Background: After new prescription drugs reach the market, manufacturers sometimes create modified versions of them. These new formulations can expand patient treatment options, but they may also be protected by later-expiring patents or data exclusivities, which can lead to later generic entry for the new formulations compared with the original product.
Objective: To quantify how frequently manufacturers introduce new formulations of existing drugs and how often these new formulations earn additional years of market exclusivity beyond that of the original product.
Methods: Using a cohort design and FDA databases, we assessed how frequently manufacturers introduced new formulations of 17 new small-molecule drugs approved in 2002 and when generic entry for the new formulations and original product occurred.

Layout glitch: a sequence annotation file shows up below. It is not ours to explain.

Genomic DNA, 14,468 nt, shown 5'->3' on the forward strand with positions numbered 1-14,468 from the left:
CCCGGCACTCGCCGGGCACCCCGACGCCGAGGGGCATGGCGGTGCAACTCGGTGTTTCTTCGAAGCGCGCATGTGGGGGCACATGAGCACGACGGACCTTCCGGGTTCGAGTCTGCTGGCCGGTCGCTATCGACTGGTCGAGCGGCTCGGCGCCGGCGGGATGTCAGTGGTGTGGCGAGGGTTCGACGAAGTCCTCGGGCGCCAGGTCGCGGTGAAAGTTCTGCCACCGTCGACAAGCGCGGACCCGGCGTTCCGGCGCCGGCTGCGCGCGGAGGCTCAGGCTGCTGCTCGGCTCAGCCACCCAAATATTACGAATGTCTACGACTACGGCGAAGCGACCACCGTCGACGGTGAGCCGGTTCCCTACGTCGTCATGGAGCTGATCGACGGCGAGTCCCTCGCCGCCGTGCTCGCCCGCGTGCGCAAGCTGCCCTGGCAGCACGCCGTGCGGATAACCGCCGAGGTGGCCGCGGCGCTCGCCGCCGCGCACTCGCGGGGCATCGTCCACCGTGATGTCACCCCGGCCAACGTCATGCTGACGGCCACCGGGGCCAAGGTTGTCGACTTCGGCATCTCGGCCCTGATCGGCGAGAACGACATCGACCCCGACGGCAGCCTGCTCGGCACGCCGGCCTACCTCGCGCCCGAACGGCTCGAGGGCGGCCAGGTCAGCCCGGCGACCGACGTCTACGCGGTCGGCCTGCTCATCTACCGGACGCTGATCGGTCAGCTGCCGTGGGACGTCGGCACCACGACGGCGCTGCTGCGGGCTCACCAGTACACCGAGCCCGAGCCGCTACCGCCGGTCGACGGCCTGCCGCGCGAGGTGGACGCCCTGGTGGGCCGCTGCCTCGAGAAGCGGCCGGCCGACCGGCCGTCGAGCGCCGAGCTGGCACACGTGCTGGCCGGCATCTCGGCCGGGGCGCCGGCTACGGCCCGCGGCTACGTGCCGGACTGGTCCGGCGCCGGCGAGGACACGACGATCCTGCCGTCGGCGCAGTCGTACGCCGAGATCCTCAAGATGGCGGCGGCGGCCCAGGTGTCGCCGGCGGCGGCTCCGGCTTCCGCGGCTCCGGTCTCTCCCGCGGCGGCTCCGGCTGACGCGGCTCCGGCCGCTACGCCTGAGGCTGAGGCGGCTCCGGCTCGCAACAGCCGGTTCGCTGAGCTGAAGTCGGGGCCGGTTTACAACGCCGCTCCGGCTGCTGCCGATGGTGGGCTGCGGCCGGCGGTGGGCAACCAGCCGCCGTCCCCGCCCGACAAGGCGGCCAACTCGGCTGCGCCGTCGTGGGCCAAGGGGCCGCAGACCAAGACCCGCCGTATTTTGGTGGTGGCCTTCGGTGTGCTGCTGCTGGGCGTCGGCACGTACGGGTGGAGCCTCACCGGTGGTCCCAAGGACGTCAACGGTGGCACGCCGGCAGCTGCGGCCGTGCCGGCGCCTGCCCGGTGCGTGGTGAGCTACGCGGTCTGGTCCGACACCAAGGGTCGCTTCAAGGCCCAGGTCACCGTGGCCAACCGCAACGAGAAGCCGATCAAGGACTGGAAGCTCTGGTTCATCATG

Results: Through 2017, nine (53%) drugs approved in 2002 had been connected to 21 new formulations, most (11/21, 53%) introduced before 2007. Generic entry was observed in 6 of 9 (67%) cases and occurred more than 2 years later for the new formulations in 3 of the cases.
Conclusions: Our results suggest that the introduction of new formulations of brand-name drugs occurs in about half of cases and sometimes provides manufacturers with a lengthy period of additional market exclusivity beyond that of the original product.
Disclosures: This work was funded by the Laura and John Arnold Foundation. Kesselheim and Sarpatwari also receive support from the Harvard-MIT Center for Regulatory Science and the Engelberg Foundation. Beall has nothing to disclose.